Although Christians may agree and cooperate with others on many issues, Hauerwas recognizes that we must be clear about our commitments up front and the possibility that we may not always be allies. We embrace that there are traces of truth in all of humanity since we affirm a theology of creation and incarnation, but God’s fuller revelation comes through his Word and his people. This means that we will always be tempted to misdescribe the world apart from his Spirit.
One of the significant ways in which Christianity is an alternative to liberal politics is that whereas the latter’s self-given task is to eliminate suffering, God promises to redeem it. Ever since the Enlightenment suffering in itself has lost all social meaning. Today it only merits sympathy and the promise to end to it. Implicit within this attitude is a declaration to cease suffering by means of violence against all who cause suffering and against all whose suffering cannot be cured. As an alternative, God neither promises to cease or explain suffering but to redeem it. With this assurance we are free to vulnerably participate in God’s redemptive work rather than trying to make sure that history turns out right by any means necessary. In this sense the fetishization of control and results stands in sharp contrast with the enduring hope and patience of Christians.
It is often assumed and expected that Christians make a difference in the world by participating in its organizations and power structures, but Hauerwas wonders if this has anything to do with Jesus’ refusal of violence and worldly influence. It is apparent after all, with the perspective of Christianity’s history in mind, that we are guilty of committing a lot of wrongs in the name of “responsibility.”
Hauerwas believes that this kind of virtue only comes through training in a community that renounces mastery, control and speed. Instead of anxiously trying to fix things in God’s name we can live as peaceful and humble people in anticipation of God’s eschatological promise that everything will be redeemed in the end. Of course this sort of “doing nothing” rests on the presumption that God exists and Christian convictions actually matter. In this case, peacefulness is faithfulness in itself rather than merely a means to a greater good.
In a world where violence is the norm and peace is the exception Christianity must embody political alternatives that the world would not be capable of imagining otherwise. Pacifists are often slandered with quandary situations such as “What would you do if…?” that are meant to expose the unworkability of peace in the real world. But this sort of challenge exposes the self-prophetic nature of those asking such questions because they deterministically presume that violence is the only answer. Therefore, in order to provide practical responses for these situational ethicists Christians must have visible expressions of peaceful coexistence that they are able to point to lest the world give in to cynicism and despair over having no alternatives.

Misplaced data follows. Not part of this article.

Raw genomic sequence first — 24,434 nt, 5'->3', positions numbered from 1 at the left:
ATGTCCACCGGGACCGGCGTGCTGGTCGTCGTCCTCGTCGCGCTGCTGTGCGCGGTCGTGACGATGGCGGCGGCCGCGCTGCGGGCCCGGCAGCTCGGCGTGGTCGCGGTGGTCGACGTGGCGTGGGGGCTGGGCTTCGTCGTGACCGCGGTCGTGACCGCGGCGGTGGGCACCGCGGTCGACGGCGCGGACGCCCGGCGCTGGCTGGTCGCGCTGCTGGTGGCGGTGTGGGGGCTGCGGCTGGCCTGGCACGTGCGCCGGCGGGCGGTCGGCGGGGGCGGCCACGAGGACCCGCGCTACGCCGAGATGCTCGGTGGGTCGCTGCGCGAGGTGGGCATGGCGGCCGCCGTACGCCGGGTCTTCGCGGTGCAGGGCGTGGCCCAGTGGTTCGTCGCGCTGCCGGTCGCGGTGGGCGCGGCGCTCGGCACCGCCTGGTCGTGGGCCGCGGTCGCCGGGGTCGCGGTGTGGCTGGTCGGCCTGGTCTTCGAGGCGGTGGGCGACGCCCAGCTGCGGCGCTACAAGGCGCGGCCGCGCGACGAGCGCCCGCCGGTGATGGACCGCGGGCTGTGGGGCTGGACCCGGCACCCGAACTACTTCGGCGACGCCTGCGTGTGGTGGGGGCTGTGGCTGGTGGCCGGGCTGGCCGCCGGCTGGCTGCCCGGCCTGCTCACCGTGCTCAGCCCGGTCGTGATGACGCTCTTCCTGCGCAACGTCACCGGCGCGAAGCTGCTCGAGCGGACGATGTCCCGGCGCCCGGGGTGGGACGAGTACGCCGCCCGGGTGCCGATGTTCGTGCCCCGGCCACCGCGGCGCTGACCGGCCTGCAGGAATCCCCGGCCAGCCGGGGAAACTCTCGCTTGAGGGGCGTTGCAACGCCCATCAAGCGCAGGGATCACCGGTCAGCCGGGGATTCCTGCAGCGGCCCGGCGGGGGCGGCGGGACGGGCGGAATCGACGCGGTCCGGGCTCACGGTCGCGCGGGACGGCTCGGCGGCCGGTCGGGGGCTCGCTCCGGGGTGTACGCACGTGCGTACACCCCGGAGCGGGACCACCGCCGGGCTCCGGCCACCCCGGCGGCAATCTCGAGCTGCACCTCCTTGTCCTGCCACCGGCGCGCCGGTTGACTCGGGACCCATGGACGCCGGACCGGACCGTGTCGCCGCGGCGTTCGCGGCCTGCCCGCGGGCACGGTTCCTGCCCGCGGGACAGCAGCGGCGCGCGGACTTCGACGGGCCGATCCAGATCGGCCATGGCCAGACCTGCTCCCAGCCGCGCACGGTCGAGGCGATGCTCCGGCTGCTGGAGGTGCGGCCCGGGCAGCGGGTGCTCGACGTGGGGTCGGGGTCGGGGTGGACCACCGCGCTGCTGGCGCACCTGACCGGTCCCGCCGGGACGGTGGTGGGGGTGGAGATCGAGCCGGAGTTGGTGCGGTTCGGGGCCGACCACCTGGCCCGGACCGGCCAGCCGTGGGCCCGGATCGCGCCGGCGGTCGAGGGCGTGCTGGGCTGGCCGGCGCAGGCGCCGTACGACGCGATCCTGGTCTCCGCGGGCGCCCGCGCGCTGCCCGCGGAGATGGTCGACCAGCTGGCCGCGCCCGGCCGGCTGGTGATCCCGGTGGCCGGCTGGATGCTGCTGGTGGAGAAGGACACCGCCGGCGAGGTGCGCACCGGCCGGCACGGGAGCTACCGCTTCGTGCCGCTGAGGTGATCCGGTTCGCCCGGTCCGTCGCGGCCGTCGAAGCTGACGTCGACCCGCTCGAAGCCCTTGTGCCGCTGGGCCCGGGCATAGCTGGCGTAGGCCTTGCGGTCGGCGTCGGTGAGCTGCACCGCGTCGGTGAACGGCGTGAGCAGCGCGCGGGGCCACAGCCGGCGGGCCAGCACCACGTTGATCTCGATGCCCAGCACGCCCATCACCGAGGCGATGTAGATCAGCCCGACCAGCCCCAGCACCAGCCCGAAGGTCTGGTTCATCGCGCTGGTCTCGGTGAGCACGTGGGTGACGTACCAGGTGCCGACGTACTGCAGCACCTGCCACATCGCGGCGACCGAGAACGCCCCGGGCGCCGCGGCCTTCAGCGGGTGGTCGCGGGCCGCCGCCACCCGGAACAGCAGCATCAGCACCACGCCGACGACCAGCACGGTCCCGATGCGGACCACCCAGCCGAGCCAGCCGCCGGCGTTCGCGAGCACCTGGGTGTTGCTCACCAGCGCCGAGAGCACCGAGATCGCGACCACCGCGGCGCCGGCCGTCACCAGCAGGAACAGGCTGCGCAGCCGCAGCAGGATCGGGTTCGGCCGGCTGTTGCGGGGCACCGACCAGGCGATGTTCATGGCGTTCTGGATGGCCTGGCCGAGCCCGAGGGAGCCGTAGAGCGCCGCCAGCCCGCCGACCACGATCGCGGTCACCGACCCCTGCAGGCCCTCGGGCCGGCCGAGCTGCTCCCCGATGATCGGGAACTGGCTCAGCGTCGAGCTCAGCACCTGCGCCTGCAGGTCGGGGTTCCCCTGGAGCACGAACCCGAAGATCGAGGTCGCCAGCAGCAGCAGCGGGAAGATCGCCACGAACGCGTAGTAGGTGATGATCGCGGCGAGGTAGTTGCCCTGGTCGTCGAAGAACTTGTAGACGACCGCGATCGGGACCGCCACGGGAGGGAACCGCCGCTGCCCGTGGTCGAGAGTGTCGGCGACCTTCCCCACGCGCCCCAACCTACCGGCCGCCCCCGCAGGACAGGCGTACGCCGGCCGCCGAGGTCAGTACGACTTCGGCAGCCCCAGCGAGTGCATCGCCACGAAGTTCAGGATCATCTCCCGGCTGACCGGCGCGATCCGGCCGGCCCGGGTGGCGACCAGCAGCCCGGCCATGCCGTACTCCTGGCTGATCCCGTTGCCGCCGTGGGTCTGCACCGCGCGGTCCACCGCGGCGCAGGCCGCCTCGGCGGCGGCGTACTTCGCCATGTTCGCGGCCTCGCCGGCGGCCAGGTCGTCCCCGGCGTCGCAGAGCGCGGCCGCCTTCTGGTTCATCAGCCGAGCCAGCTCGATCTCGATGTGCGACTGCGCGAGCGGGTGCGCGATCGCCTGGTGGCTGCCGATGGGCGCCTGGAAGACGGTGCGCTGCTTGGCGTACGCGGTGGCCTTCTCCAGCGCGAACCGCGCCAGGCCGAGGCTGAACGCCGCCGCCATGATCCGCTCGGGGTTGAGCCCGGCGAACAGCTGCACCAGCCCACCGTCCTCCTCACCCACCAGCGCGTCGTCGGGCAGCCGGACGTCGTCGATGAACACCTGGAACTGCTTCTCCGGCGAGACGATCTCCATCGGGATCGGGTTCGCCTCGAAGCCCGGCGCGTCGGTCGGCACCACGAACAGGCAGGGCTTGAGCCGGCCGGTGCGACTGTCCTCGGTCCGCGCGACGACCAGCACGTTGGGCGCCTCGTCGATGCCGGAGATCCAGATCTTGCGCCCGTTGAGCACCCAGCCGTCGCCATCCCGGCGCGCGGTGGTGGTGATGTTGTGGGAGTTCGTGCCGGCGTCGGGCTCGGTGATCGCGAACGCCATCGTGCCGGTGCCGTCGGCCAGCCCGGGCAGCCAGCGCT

The alternative polis that Hauerwas repeatedly points to throughout many of his works is the L’Arche communities begun by Jean Vanier. The fact that Hauerwas frequently references alternative examples in contrast to humanistic society, such as L’Arche, exemplifies the fact that Christianity is more about description and story telling than explanation. It has always been at its best after all when radically attempting to incarnate the kingdom of God. Despite the degradation of the co-opted Constantinian church today Christianity is never without faithful witness somewhere. It is in this sense that Hauerwas believes the church serves the world (despite the fidestic, tribalist, and sectarian criticisms he receives). He emphasizes the significance of the church because the world is desperately in need of some shining examples. But in a world of normalized violence it is inevitable that Christians who pursue peace will be identified as fanatics.
Perhaps the most noteworthy example of how Christians have faithfully resisted the world’s temptation to gain significance throughout time has been martyrdom. The importance of martyrdom, according to Hauerwas, is that God determines its meaning rather the world. Thus, because we no longer fear that the meaning of our lives is given by the world, remembering the stories of those who gave their life for Christ shapes us to be people who are committed to the slow, difficult practice of peace, patience and humility. And by committing the “socially insignificant” martyrs to memory we are capable of imagining and embodying a different way to sojourn through an alien culture as a set-apart people.
In addition to “what if…” statements another cynical test directed at pacifism is that it is an easy or lazy way out of difficult and complex situations. It should be noted that pacifism is not to be confused with passivism. Rather, peace-seeking and reconciliation is a slow, difficult journey that does not force others to bend to our will. Furthermore, if we are to adequately offer an alternative to the violence and impatience of the world then we require a place to take time and build trust with others; a process which requires vulnerability and the exposing of our wounds.